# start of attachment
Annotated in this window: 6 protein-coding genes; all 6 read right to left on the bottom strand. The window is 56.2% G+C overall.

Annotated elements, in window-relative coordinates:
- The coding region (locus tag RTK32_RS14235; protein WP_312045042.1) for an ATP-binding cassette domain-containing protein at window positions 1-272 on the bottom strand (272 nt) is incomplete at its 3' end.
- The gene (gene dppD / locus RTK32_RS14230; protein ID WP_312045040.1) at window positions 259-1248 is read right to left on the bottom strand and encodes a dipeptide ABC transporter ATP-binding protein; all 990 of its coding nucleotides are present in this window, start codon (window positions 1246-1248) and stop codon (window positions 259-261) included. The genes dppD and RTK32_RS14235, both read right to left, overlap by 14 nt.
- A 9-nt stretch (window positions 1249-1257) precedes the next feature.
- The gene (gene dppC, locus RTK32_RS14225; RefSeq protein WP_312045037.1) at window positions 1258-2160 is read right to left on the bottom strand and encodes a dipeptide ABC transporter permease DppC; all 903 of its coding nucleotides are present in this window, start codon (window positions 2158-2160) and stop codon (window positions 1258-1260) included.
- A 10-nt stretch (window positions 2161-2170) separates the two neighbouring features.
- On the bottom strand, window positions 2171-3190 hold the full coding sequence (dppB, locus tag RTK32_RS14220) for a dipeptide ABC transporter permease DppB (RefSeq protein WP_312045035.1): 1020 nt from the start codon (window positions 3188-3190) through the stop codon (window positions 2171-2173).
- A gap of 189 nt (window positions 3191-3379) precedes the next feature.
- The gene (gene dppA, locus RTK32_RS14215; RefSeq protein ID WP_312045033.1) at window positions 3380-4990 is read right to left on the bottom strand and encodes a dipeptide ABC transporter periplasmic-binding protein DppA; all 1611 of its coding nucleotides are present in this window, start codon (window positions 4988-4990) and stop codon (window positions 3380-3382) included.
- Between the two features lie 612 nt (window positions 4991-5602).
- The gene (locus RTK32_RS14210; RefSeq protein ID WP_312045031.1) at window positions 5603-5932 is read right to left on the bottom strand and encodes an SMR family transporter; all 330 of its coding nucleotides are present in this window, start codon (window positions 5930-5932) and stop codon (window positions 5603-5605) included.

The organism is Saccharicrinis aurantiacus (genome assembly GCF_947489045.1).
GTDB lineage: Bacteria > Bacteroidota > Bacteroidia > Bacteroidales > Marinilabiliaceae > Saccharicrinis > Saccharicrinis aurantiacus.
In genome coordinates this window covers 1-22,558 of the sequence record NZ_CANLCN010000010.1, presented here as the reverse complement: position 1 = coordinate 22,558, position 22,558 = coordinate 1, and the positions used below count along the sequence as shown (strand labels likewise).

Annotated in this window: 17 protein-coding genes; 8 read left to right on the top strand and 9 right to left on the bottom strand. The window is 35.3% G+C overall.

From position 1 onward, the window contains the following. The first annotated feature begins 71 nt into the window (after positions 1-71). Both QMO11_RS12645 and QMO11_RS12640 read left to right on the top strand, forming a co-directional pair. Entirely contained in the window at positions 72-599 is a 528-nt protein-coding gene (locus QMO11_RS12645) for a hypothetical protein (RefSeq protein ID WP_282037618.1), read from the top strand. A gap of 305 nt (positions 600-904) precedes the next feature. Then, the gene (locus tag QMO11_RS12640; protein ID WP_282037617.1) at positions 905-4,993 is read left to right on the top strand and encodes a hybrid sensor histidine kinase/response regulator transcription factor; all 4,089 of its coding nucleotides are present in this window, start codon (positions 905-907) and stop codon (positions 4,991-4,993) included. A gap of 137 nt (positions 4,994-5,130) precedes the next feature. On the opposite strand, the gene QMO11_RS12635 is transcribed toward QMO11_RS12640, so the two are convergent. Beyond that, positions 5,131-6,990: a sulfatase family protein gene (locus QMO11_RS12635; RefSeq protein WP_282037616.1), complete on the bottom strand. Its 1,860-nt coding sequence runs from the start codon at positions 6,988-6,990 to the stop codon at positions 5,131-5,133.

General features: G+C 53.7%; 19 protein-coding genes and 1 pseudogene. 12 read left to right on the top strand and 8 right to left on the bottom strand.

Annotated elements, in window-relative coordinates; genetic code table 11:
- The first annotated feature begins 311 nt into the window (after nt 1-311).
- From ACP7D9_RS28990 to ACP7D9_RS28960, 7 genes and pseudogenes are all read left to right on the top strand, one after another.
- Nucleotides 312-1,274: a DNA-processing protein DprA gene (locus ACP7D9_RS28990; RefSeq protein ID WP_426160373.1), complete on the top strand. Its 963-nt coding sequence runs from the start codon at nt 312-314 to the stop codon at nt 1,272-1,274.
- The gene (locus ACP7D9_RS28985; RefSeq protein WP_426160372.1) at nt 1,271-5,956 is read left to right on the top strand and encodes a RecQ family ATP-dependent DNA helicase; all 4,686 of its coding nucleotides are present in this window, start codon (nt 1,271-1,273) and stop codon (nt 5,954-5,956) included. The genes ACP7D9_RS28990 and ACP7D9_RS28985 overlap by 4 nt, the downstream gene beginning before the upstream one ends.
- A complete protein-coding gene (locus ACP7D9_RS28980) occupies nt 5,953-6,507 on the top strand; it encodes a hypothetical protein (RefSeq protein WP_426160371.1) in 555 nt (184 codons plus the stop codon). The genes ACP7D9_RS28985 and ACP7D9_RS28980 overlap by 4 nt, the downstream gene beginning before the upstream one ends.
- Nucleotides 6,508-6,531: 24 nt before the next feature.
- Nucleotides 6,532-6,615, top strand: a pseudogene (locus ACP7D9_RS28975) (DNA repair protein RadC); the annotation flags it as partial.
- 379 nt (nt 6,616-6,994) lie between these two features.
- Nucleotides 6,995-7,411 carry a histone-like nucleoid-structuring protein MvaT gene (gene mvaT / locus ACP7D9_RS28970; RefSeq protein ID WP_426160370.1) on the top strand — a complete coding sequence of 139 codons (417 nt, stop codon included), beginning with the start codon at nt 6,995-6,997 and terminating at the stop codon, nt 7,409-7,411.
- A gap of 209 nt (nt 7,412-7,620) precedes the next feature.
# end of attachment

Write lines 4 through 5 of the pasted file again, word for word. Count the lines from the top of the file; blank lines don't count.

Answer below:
- The gene (gene dppD / locus RTK32_RS14230; protein ID WP_312045040.1) at window positions 259-1248 is read right to left on the bottom strand and encodes a dipeptide ABC transporter ATP-binding protein; all 990 of its coding nucleotides are present in this window, start codon (window positions 1246-1248) and stop codon (window positions 259-261) included. The genes dppD and RTK32_RS14235, both read right to left, overlap by 14 nt.
- A 9-nt stretch (window positions 1249-1257) precedes the next feature.